Biodegradable plastics in Mediterranean coastal environments feature contrasting microbial succession

Fons A. de Vogel, Maaike Goudriaan, Erik R. Zettler, Helge Niemann, Andreas Eich, Miriam Weber, Christian Lott, Linda A. Amaral-Zettler*

*Corresponding author for this work

Research output: Contribution to journalArticleAcademicpeer-review

Abstract

Plastic pollution of the ocean is a top environmental concern. Biodegradable plastics present a potential “solution” in combating the accumulation of plastic pollution, and their production is currently increasing. While these polymers will contribute to the future plastic marine debris budget, very little is known still about the behavior of biodegradable plastics in different natural environments. In this study, we molecularly profiled entire microbial communities on laboratory confirmed biodegradable polybutylene sebacate-co-terephthalate (PBSeT) and polyhydroxybutyrate (PHB) films, and non-biodegradable conventional low-density polyethylene (LDPE) films that were incubated in situ in three different coastal environments in the Mediterranean Sea. Samples from a pelagic, benthic, and eulittoral habitat were taken at five timepoints during an incubation period of 22 months. We assessed the presence of potential biodegrading bacterial and fungal taxa and contrasted them against previously published in situ disintegration data of these polymers. Scanning electron microscopy imaging complemented our molecular data. Putative plastic degraders occurred in all environments, but there was no obvious “core” of shared plastic-specific microbes. While communities varied between polymers, the habitat predominantly selected for the underlying communities. Observed disintegration patterns did not necessarily match community patterns of putative plastic degraders.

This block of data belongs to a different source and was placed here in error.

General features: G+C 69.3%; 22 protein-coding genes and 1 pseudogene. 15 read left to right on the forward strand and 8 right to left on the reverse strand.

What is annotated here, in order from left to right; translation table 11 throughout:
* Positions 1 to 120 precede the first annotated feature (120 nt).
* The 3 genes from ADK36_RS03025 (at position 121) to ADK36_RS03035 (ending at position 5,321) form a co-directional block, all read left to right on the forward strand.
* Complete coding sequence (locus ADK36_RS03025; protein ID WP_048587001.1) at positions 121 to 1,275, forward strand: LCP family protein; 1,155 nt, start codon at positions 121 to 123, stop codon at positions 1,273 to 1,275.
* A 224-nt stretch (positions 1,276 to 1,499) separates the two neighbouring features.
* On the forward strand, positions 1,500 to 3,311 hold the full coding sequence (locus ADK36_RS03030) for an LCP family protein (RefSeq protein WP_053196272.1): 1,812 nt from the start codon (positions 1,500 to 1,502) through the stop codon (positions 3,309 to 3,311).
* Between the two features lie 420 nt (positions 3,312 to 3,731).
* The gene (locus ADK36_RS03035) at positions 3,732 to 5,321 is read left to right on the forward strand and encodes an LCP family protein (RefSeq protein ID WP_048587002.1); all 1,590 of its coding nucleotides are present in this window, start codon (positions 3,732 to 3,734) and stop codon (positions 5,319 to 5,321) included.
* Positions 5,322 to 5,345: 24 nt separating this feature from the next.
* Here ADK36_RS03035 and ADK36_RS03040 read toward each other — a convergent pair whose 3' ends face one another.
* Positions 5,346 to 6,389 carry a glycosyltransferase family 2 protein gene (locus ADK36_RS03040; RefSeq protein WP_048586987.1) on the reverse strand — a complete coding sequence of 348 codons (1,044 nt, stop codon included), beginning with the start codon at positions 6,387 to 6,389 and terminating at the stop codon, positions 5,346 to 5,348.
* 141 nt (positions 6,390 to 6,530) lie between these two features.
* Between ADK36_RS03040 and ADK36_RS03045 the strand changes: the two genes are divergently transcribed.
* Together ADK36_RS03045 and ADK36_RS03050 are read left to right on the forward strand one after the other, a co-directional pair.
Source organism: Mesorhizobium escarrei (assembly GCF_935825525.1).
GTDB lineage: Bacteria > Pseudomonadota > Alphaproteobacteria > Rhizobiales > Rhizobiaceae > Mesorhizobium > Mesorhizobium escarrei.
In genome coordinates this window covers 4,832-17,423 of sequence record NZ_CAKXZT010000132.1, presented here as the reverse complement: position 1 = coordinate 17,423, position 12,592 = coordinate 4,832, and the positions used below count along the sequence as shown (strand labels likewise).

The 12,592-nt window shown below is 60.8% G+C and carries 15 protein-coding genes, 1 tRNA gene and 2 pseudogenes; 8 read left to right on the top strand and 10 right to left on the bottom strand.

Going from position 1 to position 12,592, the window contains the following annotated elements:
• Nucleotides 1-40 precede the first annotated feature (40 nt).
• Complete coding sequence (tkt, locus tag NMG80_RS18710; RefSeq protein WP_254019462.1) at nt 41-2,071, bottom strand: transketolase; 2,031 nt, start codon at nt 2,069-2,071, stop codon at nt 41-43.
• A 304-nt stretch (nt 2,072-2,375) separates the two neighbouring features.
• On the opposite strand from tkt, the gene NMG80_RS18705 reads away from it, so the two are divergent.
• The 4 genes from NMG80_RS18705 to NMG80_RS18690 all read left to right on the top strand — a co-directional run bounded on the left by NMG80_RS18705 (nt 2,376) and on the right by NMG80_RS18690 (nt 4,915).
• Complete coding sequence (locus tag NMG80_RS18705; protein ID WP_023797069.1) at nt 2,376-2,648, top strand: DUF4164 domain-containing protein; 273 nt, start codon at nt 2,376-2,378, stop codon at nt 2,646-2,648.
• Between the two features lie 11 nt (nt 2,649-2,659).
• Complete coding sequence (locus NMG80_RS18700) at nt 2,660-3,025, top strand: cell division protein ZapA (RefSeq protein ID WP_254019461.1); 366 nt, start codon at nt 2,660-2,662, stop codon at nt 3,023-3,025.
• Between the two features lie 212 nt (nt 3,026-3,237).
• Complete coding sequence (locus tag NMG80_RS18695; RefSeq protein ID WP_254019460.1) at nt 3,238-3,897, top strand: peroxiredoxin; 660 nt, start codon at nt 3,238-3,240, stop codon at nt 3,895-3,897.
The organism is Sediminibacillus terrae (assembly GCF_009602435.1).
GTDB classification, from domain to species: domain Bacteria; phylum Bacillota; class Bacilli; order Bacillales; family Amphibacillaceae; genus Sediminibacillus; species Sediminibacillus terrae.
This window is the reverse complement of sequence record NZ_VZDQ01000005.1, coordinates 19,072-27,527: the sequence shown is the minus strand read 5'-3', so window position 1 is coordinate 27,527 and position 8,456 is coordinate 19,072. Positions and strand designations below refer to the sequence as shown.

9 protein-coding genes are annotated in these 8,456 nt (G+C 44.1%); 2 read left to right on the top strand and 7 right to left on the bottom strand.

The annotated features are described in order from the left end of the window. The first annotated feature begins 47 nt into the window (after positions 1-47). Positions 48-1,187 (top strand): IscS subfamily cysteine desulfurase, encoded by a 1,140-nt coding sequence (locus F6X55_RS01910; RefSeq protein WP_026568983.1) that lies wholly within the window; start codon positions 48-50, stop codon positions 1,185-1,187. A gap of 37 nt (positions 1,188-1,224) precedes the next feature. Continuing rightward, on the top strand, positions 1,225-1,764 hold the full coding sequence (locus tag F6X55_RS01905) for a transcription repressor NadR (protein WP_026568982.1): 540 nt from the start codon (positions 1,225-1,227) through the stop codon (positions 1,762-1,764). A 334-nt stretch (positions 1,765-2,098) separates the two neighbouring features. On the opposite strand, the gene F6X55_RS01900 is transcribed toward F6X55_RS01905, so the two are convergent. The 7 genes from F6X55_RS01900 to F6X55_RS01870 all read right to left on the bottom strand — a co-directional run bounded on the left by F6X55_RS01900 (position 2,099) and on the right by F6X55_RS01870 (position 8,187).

Original languageEnglish
Article number172288
Number of pages20
JournalScience of the Total Environment
Volume928
DOIs
Publication statusPublished - 10 Jun 2024

Keywords

  • Long-term incubation
  • PBSeT
  • PHB
  • Plastic biodegrading microbes
  • Plastisphere
  • Three-domain amplicon sequencing

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